I'm not sure when it happened, but I believe it was near the middle of the season when Coach Hardin introduced his masterstroke of propaganda. Too dignified to do it himself, he called us all to the center of the practice field and motioned for one of the assistants to explain the new drill.
What followed was a demonstration of the Hoot Cheer. The assistant coach, a tall, thin man who coached the defensive linemen, moved in front of the squad and "balanced up." He was in the position a center linebacker might take just before the snap, when suddenly he screamed, "Hoot!" and brought his hands up in front of his face. His fingers were shaped in O.K. signs, and they looked like a pair of goggles which he pulled away as soon as he balanced up again.
"Good lord, are they serious?" a friend of mine asked, and we both looked at one another, astonished. The same look was being exchanged throughout the squad. No one had ever seen anything quite like this on a football field.
The Hoot Cheer was explained, and we were told to spread out as we did for agility drills. I stood in the back of the end zone for my first Hoot Drill. The same assistant coach stood in front of the group, called for us to balance up, then yelled, "Hoot!" and brought his fingers up in a pair of goggles. The entire squad followed, though only the most zealous could bring themselves to shout.
"Louder," some of the assistants called, and we were told to balance up once more.
We practiced for the next five or 10 minutes. We did an entire series of reaction drills, and each time we responded, we yelled, "Hoot!" On calls for rapid reactions we yelled, "Hoot, hooot, hoot-hoot-hoot!" The drill climaxed with the team running en masse, hooting at the top of its lungs. We were finally told to hoot it into the showers. We ran through the streets of this rough Philly neighborhood screaming, "Hoot, hoot, hoot!" at passersby. I realized even then that there was nothing particularly menacing about hoots. They did not carry with them the aggressiveness one would have liked in a rallying cry. The truth was, hooting was slightly fey.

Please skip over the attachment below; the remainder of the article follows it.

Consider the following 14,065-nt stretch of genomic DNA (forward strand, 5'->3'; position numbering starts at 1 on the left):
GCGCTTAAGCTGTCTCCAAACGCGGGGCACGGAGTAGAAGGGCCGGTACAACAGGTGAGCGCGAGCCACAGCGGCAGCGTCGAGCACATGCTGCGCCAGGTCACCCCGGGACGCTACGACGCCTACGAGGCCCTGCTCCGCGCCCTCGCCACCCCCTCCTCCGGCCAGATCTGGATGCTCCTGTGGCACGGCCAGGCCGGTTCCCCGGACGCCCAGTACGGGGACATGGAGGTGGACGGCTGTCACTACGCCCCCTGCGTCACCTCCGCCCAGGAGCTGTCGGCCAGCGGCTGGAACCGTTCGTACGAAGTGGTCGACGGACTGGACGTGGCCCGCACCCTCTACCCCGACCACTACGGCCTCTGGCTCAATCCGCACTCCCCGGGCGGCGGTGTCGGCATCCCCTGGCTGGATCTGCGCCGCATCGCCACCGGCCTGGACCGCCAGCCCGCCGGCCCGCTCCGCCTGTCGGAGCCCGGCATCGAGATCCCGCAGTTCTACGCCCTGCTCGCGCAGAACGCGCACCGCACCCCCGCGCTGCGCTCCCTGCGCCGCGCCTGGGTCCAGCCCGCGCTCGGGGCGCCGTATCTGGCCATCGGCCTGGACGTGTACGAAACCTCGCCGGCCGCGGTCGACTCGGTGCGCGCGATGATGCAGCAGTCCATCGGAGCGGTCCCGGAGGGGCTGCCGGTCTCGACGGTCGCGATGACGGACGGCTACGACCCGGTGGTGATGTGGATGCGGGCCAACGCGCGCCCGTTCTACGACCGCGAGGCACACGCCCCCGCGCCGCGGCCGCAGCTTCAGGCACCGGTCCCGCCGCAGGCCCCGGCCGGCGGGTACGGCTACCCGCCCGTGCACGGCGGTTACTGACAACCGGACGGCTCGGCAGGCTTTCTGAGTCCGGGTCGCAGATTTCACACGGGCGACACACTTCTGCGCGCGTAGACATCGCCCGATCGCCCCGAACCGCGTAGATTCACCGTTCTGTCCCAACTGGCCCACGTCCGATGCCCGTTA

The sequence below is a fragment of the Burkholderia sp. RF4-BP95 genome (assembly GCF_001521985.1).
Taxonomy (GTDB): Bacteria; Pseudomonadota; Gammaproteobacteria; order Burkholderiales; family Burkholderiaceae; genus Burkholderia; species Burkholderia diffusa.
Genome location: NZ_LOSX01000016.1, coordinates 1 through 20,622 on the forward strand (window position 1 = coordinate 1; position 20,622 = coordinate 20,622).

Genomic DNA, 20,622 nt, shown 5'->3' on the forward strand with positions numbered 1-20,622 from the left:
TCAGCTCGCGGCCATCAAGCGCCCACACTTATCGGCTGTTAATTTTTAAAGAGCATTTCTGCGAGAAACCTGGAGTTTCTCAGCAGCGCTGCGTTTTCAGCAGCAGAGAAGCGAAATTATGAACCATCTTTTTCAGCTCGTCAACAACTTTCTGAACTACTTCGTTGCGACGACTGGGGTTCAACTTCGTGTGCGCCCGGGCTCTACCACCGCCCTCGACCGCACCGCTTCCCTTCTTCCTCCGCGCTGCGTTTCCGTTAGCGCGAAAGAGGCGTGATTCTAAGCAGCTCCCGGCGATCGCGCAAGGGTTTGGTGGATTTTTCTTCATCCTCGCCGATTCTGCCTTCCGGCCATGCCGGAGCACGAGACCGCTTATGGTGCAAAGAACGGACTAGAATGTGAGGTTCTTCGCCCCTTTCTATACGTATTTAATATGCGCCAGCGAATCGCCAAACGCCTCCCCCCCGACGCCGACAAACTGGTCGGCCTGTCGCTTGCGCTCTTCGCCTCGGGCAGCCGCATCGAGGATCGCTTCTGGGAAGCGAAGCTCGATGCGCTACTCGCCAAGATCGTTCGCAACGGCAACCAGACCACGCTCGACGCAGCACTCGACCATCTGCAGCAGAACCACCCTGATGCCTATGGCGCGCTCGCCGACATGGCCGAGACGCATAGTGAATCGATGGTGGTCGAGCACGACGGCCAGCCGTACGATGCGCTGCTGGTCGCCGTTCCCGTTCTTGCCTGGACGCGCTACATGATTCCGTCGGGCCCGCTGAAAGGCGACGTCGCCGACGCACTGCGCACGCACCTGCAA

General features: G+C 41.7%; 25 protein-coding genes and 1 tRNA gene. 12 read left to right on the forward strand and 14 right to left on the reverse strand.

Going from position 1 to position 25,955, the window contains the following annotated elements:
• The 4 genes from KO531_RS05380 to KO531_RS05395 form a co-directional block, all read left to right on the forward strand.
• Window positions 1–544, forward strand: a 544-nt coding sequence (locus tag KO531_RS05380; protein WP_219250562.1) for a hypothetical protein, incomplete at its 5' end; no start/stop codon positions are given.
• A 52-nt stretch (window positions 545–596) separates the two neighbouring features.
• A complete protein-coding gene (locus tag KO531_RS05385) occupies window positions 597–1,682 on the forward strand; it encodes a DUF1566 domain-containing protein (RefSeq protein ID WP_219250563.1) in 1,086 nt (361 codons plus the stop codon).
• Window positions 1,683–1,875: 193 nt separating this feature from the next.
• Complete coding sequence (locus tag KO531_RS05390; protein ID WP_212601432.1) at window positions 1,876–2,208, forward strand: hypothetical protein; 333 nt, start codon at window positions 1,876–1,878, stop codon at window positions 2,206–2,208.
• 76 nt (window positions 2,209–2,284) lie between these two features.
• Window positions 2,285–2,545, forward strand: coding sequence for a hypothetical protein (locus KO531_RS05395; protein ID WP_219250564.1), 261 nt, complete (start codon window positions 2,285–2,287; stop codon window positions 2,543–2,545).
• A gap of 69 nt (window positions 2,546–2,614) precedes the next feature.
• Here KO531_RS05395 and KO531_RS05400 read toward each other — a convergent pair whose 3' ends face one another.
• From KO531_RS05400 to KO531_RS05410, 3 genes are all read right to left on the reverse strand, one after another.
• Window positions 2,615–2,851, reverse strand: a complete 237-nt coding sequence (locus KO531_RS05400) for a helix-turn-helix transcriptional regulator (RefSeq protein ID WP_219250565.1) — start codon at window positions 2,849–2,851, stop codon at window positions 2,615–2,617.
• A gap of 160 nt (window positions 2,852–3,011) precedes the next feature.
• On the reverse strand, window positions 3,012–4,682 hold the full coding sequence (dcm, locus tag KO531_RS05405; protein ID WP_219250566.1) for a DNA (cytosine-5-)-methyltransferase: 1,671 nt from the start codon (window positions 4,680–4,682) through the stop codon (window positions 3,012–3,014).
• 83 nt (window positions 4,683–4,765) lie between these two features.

I wasn't sure, at the end of that practice, whether the Hoot Cheer had been a onetime thing or not. In the showers a few of us speculated about what the finger goggles were supposed to be. Were they Owl eyes? Were they some sort of horns, perhaps for the Horned Owl ( Temple's mascot was a generic owl, but maybe we were getting specific)? We also wondered if this would lead to a national fad, with the Penn State Lions roaring in their huddles, the Texas Longhorns lowing through their agility drills.
Unreasonably, the Hoot Cheer gained momentum. Coach Hardin persuaded the school's cheerleaders, men and women, to lead the crowds in Hoot Cheers. Until this point, Temple cheerleaders had been rather cool, dancing to jazz or moving around to a little rhythm, but now they were championing Owl Power. Their voices, amplified by megaphones, shouted, "Hoot, hoot, hoot!" while their fingers waved O.K. signs high in the air. More often than not it was difficult to get the crowd to join the cheer. It was almost impossible to hoot in a dignified manner, particularly for couples. Even if one partner in the couple felt the urge, he or she had to be prudent and wait to see if the other was ready to charge in. Enormous embarrassment was a possibility. The strangeness of hooting, the odd shape the mouth was forced to make, coupled with the necessary widening of the eyes, was too much to ask of any crowd.
The Hoot Cheer remained part of our drills, but we did not unveil it in public until our September game against Boston College in Alumni Stadium in Chestnut Hill, Mass., and our entire preparation for the game was focused on going big time. If we beat BC, we were told, people would sit up and take notice. Unhappily, BC was itself making a run for the big time, and it had taken on some similarity to the Irish of Notre Dame. The Eagles' uniforms were white and maroon, and their helmets and pants were classic gold, which made their thigh pads look enormous. Indeed, people were already calling them the Irish of the East, and they looked the part as they took the field.
We came out hooting. As we funneled out of the locker room and past the student bleachers, the assistant coaches hovered near us and began shouting, "Hoot, hoot, hoot!" in a rhythmic chant. The Temple mascot, a person dressed as a large brown owl with a white T across his chest, began swooping around in front of us as we pooled together near the goalposts. Finally our captain turned to the team, raised his hoot goggles and began leading us in even louder hoots.